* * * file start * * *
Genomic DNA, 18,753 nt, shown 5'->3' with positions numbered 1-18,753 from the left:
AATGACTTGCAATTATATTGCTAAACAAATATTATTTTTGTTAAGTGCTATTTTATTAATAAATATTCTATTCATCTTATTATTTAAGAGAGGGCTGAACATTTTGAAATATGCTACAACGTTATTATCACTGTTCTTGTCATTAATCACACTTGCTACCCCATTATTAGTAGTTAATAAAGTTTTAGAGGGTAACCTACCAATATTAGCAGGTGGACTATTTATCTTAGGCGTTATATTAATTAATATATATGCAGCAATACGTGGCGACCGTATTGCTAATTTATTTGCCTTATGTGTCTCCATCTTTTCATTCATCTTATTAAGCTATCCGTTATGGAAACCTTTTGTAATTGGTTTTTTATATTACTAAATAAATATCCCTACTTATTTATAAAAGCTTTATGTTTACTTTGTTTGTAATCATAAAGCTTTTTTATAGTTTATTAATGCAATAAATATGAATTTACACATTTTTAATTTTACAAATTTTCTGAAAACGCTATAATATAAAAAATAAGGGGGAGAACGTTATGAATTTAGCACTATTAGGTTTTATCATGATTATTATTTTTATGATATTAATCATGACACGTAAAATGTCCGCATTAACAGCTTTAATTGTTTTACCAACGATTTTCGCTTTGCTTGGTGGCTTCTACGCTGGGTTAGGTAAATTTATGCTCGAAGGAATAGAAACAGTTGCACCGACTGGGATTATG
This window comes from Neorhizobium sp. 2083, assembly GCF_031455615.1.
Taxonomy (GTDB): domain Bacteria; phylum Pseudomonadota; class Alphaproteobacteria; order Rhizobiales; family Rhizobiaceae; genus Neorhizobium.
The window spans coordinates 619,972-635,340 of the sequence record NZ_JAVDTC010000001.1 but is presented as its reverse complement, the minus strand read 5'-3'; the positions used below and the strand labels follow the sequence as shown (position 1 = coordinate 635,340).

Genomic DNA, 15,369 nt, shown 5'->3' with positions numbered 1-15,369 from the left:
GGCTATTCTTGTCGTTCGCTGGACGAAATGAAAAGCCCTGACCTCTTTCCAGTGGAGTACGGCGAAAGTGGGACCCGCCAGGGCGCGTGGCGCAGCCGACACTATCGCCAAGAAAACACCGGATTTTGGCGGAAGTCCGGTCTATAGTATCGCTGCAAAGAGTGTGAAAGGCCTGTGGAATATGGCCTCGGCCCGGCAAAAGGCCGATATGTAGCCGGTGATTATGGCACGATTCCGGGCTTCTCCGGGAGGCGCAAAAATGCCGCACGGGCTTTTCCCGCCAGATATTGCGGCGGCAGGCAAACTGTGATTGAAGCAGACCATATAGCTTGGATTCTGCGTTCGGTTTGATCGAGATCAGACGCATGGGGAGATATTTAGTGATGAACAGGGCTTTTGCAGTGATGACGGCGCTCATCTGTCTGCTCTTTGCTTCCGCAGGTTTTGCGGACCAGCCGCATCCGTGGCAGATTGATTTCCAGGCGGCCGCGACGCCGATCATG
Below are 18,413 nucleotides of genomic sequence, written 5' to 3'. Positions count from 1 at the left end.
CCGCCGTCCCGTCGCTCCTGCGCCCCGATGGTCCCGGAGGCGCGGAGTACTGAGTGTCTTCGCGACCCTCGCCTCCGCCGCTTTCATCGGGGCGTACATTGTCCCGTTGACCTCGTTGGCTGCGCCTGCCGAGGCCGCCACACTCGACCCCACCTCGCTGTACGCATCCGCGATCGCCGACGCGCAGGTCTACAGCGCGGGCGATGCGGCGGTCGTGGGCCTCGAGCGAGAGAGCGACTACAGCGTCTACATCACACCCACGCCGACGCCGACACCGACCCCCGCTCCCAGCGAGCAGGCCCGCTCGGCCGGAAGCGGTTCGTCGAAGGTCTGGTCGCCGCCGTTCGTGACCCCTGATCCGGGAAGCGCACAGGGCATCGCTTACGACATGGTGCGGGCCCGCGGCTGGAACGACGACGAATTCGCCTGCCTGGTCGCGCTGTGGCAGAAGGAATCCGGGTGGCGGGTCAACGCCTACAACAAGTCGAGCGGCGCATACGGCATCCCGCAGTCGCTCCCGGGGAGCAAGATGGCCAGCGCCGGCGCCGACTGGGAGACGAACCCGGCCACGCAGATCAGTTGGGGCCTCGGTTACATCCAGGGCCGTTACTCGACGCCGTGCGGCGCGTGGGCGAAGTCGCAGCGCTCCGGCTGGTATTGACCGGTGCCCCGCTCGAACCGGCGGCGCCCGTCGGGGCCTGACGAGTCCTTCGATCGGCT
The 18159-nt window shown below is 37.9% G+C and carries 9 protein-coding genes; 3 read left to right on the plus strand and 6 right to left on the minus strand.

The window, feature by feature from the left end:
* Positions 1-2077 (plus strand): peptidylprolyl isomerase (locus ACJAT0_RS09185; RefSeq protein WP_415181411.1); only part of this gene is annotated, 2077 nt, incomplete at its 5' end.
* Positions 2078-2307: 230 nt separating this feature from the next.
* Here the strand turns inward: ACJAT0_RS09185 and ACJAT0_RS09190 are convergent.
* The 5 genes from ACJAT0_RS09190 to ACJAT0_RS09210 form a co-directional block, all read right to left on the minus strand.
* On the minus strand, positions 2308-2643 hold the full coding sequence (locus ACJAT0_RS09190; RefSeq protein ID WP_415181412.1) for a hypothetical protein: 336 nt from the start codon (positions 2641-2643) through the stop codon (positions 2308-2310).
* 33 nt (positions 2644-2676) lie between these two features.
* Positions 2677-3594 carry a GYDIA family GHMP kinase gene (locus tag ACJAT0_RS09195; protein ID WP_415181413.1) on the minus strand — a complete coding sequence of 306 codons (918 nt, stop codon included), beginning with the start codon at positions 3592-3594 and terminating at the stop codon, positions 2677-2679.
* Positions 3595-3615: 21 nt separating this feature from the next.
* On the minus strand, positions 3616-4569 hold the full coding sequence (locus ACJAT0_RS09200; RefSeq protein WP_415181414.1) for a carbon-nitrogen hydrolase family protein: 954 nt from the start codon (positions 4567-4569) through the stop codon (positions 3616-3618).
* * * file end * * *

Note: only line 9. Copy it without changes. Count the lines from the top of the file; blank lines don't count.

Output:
CCGCCGTCCCGTCGCTCCTGCGCCCCGATGGTCCCGGAGGCGCGGAGTACTGAGTGTCTTCGCGACCCTCGCCTCCGCCGCTTTCATCGGGGCGTACATTGTCCCGTTGACCTCGTTGGCTGCGCCTGCCGAGGCCGCCACACTCGACCCCACCTCGCTGTACGCATCCGCGATCGCCGACGCGCAGGTCTACAGCGCGGGCGATGCGGCGGTCGTGGGCCTCGAGCGAGAGAGCGACTACAGCGTCTACATCACACCCACGCCGACGCCGACACCGACCCCCGCTCCCAGCGAGCAGGCCCGCTCGGCCGGAAGCGGTTCGTCGAAGGTCTGGTCGCCGCCGTTCGTGACCCCTGATCCGGGAAGCGCACAGGGCATCGCTTACGACATGGTGCGGGCCCGCGGCTGGAACGACGACGAATTCGCCTGCCTGGTCGCGCTGTGGCAGAAGGAATCCGGGTGGCGGGTCAACGCCTACAACAAGTCGAGCGGCGCATACGGCATCCCGCAGTCGCTCCCGGGGAGCAAGATGGCCAGCGCCGGCGCCGACTGGGAGACGAACCCGGCCACGCAGATCAGTTGGGGCCTCGGTTACATCCAGGGCCGTTACTCGACGCCGTGCGGCGCGTGGGCGAAGTCGCAGCGCTCCGGCTGGTATTGACCGGTGCCCCGCTCGAACCGGCGGCGCCCGTCGGGGCCTGACGAGTCCTTCGATCGGCT